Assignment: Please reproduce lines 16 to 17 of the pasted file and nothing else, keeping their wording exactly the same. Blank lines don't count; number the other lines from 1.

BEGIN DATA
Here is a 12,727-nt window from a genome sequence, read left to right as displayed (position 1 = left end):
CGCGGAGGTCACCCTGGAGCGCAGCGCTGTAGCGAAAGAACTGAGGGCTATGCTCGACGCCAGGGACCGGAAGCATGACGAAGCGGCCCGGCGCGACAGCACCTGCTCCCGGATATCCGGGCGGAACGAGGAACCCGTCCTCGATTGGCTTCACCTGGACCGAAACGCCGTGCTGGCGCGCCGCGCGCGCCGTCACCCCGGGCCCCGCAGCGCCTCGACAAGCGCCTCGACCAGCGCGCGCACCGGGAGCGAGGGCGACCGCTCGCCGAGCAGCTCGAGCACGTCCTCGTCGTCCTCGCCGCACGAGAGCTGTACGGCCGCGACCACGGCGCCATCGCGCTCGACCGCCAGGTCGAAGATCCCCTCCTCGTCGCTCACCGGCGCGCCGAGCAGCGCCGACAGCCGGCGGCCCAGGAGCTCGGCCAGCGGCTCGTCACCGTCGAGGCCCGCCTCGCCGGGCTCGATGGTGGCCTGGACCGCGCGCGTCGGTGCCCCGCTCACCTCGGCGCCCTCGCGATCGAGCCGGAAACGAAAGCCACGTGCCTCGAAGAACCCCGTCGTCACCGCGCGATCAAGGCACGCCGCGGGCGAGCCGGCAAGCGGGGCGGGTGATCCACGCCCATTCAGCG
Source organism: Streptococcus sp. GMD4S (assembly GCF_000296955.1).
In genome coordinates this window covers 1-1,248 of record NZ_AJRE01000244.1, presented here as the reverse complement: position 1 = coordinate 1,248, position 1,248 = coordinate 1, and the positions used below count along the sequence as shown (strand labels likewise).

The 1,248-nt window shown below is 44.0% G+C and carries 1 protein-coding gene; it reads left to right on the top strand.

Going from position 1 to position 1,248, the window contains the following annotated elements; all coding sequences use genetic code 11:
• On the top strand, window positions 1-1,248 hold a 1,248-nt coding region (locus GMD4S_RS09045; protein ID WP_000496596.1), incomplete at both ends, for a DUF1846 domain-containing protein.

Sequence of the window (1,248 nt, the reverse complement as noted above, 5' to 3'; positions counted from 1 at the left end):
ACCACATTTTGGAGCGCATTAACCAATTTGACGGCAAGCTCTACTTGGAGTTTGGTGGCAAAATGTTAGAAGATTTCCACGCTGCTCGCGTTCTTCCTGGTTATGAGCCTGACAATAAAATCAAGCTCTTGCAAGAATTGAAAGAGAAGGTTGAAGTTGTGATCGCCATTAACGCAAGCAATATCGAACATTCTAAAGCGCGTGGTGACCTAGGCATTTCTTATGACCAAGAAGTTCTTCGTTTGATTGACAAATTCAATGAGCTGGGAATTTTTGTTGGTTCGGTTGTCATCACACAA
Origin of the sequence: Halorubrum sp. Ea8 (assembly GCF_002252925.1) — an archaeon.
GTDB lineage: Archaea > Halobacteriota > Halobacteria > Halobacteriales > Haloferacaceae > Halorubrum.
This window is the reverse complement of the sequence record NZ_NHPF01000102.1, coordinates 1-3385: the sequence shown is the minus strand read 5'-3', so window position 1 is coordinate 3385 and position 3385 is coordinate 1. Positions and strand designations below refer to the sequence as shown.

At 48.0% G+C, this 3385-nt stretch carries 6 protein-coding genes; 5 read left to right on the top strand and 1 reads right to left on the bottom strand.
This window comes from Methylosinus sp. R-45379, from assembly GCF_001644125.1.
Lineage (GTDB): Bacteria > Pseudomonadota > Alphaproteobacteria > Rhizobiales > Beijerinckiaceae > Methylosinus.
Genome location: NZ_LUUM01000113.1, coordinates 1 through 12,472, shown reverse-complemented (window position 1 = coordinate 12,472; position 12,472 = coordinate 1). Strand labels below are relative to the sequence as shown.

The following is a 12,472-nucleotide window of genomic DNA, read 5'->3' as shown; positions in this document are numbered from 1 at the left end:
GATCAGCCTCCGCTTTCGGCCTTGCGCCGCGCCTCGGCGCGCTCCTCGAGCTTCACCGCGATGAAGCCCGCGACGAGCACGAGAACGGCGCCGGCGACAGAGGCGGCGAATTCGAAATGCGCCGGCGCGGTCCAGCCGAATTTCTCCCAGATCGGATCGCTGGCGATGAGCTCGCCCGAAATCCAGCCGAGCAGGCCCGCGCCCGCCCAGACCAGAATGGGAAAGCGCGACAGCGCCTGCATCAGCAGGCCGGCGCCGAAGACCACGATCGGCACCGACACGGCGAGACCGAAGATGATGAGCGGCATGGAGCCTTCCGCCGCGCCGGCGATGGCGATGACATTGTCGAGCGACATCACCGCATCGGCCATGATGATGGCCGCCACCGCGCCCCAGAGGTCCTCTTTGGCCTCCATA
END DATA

Genome location: NZ_LUUM01000113.1, coordinates 1 through 12,472, shown reverse-complemented (window position 1 = coordinate 12,472; position 12,472 = coordinate 1). Strand labels below are relative to the sequence as shown.

The following is a 12,472-nucleotide window of genomic DNA, read 5'->3' as shown; positions in this document are numbered from 1 at the left end: